Richard Florida is a co-founder and editor at large of CityLab and a senior editor at The Atlantic. He is a University Professor and Director of Cities at the University of Toronto’s Martin Prosperity Institute, and a Distinguished Fellow at New York University’s Schack Institute of Real Estate.
The economic recovery — if we can call it that — has been driven largely by low-paying positions.
Looked at this way, the recovery may not have been exactly jobless, but it has certainly been dominated far by poor quality, low-paying jobs.
Even more striking is how geographically uneven America's jobs recovery has been. It's not just that some regions have generated many more jobs. The distribution of good versus bad jobs also varies considerably by location. In some regions, low-wage jobs have grown alongside high-wage jobs. But troublingly, there are some places where low-wage positions have constituted the great bulk of recent job growth. The maps below provide detailed evidence of many of the broad trends I discussed in my essay in the October issue of The Atlantic. They chart the distribution of the three categories of jobs across America's 52 large metros, those with more than one million people.
The data were provided by EMSI, and the maps are by my Martin Prosperity Institute colleague Zara Matheson. The first set of maps charts the rate of growth of high, medium, and low-wage jobs for these 52 metros. The second set of maps is if anything more interesting, tracking the share of overall growth within these metros made up by these three types of jobs.
The first map, above, shows the rate growth of high-wage jobs by metro. Austin tops the list with 11 percent growth. Four metros saw 8 percent growth in high-wage jobs: Salt Lake City, Raleigh-Cary, Houston and Dallas. Five others experienced 7 percent growth: San Jose, Charlotte, Grand Rapids, Nashville and Denver.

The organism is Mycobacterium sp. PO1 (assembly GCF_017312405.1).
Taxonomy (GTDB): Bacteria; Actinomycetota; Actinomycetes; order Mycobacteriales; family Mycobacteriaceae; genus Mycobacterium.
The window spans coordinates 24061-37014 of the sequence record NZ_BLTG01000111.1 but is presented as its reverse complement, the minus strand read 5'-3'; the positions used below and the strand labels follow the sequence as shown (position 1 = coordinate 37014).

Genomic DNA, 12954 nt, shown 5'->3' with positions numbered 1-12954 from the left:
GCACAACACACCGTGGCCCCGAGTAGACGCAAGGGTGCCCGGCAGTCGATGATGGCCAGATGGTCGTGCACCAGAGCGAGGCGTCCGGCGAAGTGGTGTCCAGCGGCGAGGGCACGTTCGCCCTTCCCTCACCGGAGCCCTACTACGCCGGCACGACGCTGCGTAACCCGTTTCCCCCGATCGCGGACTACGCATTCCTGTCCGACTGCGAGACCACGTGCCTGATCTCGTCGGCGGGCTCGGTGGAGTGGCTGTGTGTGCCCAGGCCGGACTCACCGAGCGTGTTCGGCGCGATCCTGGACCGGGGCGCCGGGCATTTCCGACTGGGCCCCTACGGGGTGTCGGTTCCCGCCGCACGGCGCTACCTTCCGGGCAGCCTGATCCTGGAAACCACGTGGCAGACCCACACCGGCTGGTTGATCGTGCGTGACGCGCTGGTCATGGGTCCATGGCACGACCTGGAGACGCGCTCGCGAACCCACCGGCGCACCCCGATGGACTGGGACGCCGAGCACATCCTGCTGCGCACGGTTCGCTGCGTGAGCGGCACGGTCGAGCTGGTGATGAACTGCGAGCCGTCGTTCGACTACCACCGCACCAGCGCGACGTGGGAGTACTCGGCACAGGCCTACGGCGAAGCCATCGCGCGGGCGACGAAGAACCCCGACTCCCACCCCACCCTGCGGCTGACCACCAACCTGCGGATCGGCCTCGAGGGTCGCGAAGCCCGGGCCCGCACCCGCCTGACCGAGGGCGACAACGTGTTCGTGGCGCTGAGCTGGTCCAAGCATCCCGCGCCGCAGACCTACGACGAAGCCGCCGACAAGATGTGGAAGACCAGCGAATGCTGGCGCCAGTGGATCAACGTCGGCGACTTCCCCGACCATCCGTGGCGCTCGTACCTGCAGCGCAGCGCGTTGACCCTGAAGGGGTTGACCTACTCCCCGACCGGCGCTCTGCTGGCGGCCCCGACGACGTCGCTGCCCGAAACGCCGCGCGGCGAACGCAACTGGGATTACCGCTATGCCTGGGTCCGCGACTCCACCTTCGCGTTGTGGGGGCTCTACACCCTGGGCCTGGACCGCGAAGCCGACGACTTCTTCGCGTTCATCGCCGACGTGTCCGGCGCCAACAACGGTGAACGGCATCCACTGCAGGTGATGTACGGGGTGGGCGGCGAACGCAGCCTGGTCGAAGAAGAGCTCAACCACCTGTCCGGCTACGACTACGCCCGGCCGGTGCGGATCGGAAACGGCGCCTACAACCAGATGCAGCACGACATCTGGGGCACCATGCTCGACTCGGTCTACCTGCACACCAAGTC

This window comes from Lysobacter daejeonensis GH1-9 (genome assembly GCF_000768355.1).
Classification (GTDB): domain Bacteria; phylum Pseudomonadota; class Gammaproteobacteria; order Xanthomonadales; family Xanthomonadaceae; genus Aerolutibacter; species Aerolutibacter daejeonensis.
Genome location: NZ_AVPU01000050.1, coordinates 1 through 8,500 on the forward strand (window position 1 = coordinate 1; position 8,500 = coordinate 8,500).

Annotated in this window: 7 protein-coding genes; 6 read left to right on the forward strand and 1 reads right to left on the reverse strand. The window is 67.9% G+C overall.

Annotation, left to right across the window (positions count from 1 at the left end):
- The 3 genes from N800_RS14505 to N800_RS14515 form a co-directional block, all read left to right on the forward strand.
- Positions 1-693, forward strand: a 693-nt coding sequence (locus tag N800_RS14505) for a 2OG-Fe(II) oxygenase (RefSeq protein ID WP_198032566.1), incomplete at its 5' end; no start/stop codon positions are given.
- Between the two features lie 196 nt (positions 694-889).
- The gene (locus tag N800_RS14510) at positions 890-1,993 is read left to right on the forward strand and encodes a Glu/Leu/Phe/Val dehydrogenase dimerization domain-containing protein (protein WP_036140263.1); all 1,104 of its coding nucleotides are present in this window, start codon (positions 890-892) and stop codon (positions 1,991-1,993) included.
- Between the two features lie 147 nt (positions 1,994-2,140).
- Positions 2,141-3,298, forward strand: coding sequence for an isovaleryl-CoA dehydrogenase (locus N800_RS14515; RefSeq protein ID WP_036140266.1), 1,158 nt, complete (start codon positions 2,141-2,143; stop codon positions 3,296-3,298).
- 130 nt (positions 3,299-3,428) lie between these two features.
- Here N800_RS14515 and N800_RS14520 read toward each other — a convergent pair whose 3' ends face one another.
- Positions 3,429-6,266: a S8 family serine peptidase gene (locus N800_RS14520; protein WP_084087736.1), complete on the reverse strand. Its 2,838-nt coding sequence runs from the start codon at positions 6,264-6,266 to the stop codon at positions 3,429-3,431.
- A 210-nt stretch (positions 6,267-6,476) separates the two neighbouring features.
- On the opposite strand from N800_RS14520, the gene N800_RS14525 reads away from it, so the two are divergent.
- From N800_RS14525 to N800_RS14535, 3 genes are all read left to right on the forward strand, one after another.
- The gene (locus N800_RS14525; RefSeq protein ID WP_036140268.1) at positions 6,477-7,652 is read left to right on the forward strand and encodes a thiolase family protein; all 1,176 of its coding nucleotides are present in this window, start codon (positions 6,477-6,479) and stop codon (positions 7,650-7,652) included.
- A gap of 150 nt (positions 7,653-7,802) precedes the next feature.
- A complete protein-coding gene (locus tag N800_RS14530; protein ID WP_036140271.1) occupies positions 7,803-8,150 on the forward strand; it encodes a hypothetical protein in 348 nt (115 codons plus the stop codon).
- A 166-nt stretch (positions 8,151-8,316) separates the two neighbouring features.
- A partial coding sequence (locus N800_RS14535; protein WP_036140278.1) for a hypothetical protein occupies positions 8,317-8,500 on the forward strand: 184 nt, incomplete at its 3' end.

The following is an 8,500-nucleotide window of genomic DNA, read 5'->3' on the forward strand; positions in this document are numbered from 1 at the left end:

Las Vegas saw a 6 percent loss and Sacramento a 4 percent loss in their respective high-wage sectors, performing the worst of these major metro areas. Philadelphia, Buffalo and Hartford also had negative growth rates for high-wage jobs, meaning their high-wage sector lost ground over the course of the recovery.
The next map looks at the growth of mid-wage jobs, those that offer median wages between $13.84 and $21.13 per hour. Grand Rapids, Michigan saw the most rapid growth in these job sectors, at 10 percent. Other top metros were largely the same cities that saw huge overall job increases — Austin (9 percent growth in mid-wage jobs), Nashville and Houston (both 8 percent), Salt Lake City and Detroit (both 7 percent), and Dallas and San Jose (6 percent each). The metro areas that lost ground in these stable, mid-wage jobs were Virginia Beach (-2 percent) and Cincinnati, Cleveland, Philadelphia, Kansas City and Hartford (each of which saw a -1 percent change in mid-wage jobs).
The third map looks at the rate of growth of low-wage jobs, those between the federal minimum wage and $13.84. Sunbelt metros topped this metric — Houston (15 percent), Austin (14 percent), and Charlotte (13 percent) are islands of dark blue. Twelve other metros saw double-digit growth rates: Dallas, Salt Lake City, Boston and Raleigh-Cary (12 percent each); New York, Grand Rapids, Nashville and Orlando (11 percent each); and San Francisco-Oakland, New Orleans, Denver, and San Antonio (10 percent each). Not a single large metro saw a shrinking pool of these low-wage jobs, indicating just how important they have been to the overall jobs recovery. But their numbers grew slowly in Birmingham, Alabama (1 percent); Sacramento, California (1 percent); Virginia Beach, Virginia (2 percent); Pittsburgh, Pennsylvania (3 percent); and Rochester, New York (3 percent).
Looking across all three maps a curious trend becomes apparent. Many of the same metros that saw significant growth in high-wage jobs also saw significant growth in low and mid-wage jobs. Austin, Houston, and several other metros top all three lists. In fact, an analysis by my MPI my colleague Charlotta Mellander identified a close association between all three kinds of jobs (with correlations in the range of .7 to .8. As usual, I note correlation doesn't imply causation). Economists have identified that the "multiplier effects" of knowledge jobs could lead to as many as five additional spin-off jobs for each good knowledge-economy job.
The scatter graph below plots the relationship between high and low-wage growth rates. While the overall association is close, many metros deviate considerably from their expected value. Some are substantially above the fitted line.These metros have rates of high-wage job growth that are significantly above what their low-wage job growth would predict. They include knowledge regions like San Jose and Austin as well as metros that have benefited from the energy boom like Oklahoma City.